ATHENS – Greece’s coalition government will send to Parliament a bill aimed at leading to the launch of space HELLAS SAT3.
Digital Policy, Media and Telecommunications Minister Nikos Pappas told an audience at the Commercial and Industrial Chamber of Athens that, “It is time to think about the country’s long-term course,” at the event Challenges and opportunities in the Space Sector: Education, Research, Technology, Applications, the Athens News Agency reported..
Pappas said the public consultation on the bill, which has been concluded, was widely accepted from a large section of the scientific and business world. He said the ministry is open to suggestions and ideas in “achieving the pursued objectives,” without explaining what that meant.
He said the satellite will contribute to the utilization of many applications in space science relating not only to defense and security but also to businesses and the daily lives of citizens without explaining what that meant either.
In March, the new head of the Athens National Observatory Professor Manolis Pleionis told ANA that Greece needs a space agency.
He said though that it should be preceded by a wide-ranging consultation process between the various ministries involved, with a coordinating committee answerable to the Prime Minister undertaking to promote the project.
In January, Pappas said he wanted to set up Greece’s first space agency but didn’t say how it would be funded during a crushing economic crisis.
The agency will be a public limited company called National Center for Space Applications (EKDE in Greek,) aimed at “making up for the country’s huge deficit in this area,” the ministry said, according to Kathimerini.
“The launch of the Hellas Sat satellite this year will create important commercial opportunities, which will be developed by a space policy agency along European lines,” the announcement said.
According to the ministry, EKDE will have the right to lease transponders that are not being used by the Greek state and will also act as an intermediary between Greek and international centers in the fields of commercial, scientific and military research.
The company will also be tasked with exploring space technology as a civil protection tool by developing applications for environmental monitoring, fire prevention and control, monitoring illegal construction, etc.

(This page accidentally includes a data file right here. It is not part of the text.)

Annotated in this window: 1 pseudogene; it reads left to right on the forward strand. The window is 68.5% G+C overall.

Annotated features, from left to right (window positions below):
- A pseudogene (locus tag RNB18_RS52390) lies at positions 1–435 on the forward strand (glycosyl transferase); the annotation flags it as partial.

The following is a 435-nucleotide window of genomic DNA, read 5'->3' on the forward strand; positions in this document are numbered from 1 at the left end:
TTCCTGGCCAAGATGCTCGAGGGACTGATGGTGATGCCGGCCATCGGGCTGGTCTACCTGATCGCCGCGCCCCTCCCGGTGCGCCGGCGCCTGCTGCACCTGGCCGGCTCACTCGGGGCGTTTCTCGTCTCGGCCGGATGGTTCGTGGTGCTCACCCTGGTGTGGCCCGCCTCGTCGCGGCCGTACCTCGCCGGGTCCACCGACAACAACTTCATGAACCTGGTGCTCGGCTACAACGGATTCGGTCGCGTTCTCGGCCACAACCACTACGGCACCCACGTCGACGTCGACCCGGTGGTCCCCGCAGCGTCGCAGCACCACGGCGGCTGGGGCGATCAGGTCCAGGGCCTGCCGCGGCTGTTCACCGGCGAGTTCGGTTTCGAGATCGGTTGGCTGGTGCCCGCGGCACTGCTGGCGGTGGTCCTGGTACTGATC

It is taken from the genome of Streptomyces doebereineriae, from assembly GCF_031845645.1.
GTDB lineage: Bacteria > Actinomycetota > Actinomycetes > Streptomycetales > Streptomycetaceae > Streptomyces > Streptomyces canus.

“Greece is one of the few European countries that does not have an organization for commercially and scientifically utilizing its rights or the plethora of research and scientific applications and resources available through the European Space Agency,” Pappas said when presenting the bill.
Pleionis also said there was a need for state support to fix a chronic shortage of specialised staff to cover the 24-hour shifts at the Geodynamic Institute monitoring earthquake activity, or the National Tsunami Centre, as well as a shortage of space at the existing facilities due to an ever-expanding range of activities.
He also noted that the Observatory’s services were not fully exploited by state services and other bodies while expressing support for the creation of spin-off companies by Observatory scientists in order to increase its revenues.
Pleionis said that the criticism levelled against the government for lowering standards at Greek universities were “excessive” and predicted that Greek scientists will gradually start to return from abroad thanks to the initiatives of the education ministry.
Professor Pleionis has been a professor of Observational Astronomy at the Aristotelian University of Thessaloniki (AUTH) Physics Department since 2012. He carried out research for several years in Italy at the SISSA and ICTP centres and was a guest researcher at the INAOE research centre in Mexico from 2002-2015.
He was also a researcher, director of research and deputy director of the Athens Observatory from 1995-2012 with more than 200 papers on astronomy, astrophysics and cosmology published in scientific journals.